Leadership development and talent management in the NHS are back on the radar screen. I was delighted to be asked to join NHS Leadership Academy Chair Peter Homa’s workstream looking at the issue as part of the wider programme to create the workforce implementation plan. This plan is intended to support the ‘people’ element of the Long Term Plan for the NHS in England over the next five to ten years.
At the time of writing the workforce plan remains unpublished. But many of the key themes –the supply of medical and nursing staff, workplace culture, leadership and new ways of working – have been widely discussed and trailed by NHS Improvement’s Dido Harding and Julian Hartley, who between them have given an impressive masterclass in engagement and co-creation.
There’s no doubt that a national focus on workforce is long overdue – most local NHS leaders say the workforce is their number one challenge. What any emerging plan needs is hard cash in the next Spending Review; new system architecture, especially at regional level, to support workforce planning and development; and a long-term funding settlement for social care with substantial investment in the pay, training and valuing of social care staff.
It’s great to see leadership firmly embedded in an emerging workforce strategy, rather than hived off to a separate plan. This new approach finally recognises the importance of management to workforce experience and behaviour. Who doesn’t believe now that most people leave their managers, not their jobs? What research into any workforce problem does not place leadership – especially the role of line managers – at the heart of solutions? And particularly welcome in this fresh approach is the determination of Homa and others to avoid focusing solely on how to strike off the ‘bad apples’ in management.
Don’t get me wrong. I believe in robust accountability for NHS managers, as does every MiP member I’ve ever spoken to on the topic. But regulation through instruments such as the Fit and Proper Person Regulations will always be a limited intervention – and in the case of those particular regulations, as MiP argued strongly during their recent review by Tom Kark QC, an ineffective and unfair one. Fair regulation must rest on more than a vague belief that we all know a bad manager when we see one.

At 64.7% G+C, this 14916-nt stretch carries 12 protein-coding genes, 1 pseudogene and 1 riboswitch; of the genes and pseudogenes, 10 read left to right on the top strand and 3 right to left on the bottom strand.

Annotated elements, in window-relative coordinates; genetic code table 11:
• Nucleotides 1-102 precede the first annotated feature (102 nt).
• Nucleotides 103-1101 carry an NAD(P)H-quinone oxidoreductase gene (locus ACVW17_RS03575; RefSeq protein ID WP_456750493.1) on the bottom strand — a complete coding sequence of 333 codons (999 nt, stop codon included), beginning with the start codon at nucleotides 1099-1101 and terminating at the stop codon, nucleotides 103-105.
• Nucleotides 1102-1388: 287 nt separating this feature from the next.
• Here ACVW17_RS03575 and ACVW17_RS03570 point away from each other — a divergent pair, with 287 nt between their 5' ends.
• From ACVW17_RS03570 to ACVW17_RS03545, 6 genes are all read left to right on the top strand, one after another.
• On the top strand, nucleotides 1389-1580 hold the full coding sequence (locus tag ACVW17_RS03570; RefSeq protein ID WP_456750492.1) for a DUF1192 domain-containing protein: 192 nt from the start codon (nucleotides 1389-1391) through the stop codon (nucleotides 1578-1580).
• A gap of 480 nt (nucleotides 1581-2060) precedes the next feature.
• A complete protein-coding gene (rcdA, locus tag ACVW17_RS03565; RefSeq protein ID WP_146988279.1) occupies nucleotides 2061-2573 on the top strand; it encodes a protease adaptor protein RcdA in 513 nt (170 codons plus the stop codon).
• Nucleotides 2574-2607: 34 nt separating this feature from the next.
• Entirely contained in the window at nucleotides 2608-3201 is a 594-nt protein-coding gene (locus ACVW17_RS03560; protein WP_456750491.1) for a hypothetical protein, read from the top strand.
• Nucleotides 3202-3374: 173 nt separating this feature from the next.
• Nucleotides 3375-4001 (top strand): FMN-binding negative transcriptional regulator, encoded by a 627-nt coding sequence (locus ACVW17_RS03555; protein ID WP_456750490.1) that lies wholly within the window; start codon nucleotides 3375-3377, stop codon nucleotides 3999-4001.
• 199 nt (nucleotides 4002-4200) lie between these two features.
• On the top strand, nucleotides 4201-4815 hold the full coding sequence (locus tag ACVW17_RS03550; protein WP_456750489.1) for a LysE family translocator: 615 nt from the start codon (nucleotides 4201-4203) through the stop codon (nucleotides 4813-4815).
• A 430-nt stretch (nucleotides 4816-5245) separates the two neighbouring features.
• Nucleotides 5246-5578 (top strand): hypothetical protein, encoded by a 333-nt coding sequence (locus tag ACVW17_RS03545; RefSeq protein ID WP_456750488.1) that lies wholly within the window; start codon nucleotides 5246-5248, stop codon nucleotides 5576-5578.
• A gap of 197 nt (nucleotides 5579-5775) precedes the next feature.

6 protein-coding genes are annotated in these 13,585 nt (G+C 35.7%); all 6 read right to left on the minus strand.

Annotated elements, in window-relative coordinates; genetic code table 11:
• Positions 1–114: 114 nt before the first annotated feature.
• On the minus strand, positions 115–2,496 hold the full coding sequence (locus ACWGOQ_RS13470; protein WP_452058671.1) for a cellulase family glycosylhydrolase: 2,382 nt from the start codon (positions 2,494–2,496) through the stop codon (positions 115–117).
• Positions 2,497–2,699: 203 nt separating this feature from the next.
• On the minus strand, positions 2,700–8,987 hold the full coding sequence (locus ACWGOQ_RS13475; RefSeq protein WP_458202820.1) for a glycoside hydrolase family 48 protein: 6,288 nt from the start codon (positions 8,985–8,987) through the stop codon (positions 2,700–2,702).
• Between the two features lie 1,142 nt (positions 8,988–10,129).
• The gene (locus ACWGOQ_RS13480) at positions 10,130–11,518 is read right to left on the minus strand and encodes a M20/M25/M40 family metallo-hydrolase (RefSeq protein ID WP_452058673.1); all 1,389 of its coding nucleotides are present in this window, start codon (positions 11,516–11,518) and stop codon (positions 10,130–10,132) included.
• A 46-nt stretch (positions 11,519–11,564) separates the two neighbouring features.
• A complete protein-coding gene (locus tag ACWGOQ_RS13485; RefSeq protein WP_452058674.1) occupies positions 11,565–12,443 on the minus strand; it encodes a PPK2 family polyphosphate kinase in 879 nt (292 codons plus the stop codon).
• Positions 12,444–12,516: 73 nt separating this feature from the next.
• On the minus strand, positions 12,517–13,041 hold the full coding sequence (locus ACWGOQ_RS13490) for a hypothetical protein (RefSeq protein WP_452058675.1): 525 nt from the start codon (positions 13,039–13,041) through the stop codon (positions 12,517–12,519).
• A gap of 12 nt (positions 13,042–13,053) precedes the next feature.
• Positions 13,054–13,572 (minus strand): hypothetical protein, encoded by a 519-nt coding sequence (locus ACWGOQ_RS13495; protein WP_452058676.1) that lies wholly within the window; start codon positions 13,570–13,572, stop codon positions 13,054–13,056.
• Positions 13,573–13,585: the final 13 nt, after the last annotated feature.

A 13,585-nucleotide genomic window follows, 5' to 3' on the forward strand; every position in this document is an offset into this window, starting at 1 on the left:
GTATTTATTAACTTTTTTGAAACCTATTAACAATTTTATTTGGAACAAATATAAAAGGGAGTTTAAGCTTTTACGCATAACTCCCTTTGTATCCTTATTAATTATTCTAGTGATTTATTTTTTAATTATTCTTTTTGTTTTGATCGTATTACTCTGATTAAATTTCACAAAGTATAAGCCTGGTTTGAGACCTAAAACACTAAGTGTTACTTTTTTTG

Improving the standards of standards
When I hear this hue and cry about bad apples, I always ask: who are you talking about, and how do you know that they should be denied the chance to earn their living? What is your proof, and under what process was the evidence tested? Nine times out of ten, there is no sensible answer to these questions. As a union of public sector professionals, we would welcome a wide-ranging consultation and debate about professional standards. The debate should encompass the updating of the NHS code of conduct for managers and issues of regulation, but more importantly it should lead to a much richer, broader and more positive vision and strategy for NHS managers.
There is an opportunity here – in this hoped-for broader vision – to advance the professionalisation of NHS management: a cause long championed by, among others, MiP’s national committee. Professionalisation goes well beyond last-resort regulation and looks at the standards and competences of health and care management, the design and evaluation of management jobs, recruitment, reward, the training and systems that support and develop managers and, above all, the day-to-day culture in which managers work.
There is also an opportunity to break leadership development and talent management in the NHS out of its narrow pre-occupation with board-level and system leaders. Both are important, but the focus on them has traditionally left leaders with day-to-day responsibilities for most NHS staff out in the cold. Three quarters of all NHS staff are managed by a Band 7. If leadership plans do not speak directly to these managers, then it’s highly unlikely that the NHS workforce will notice the difference.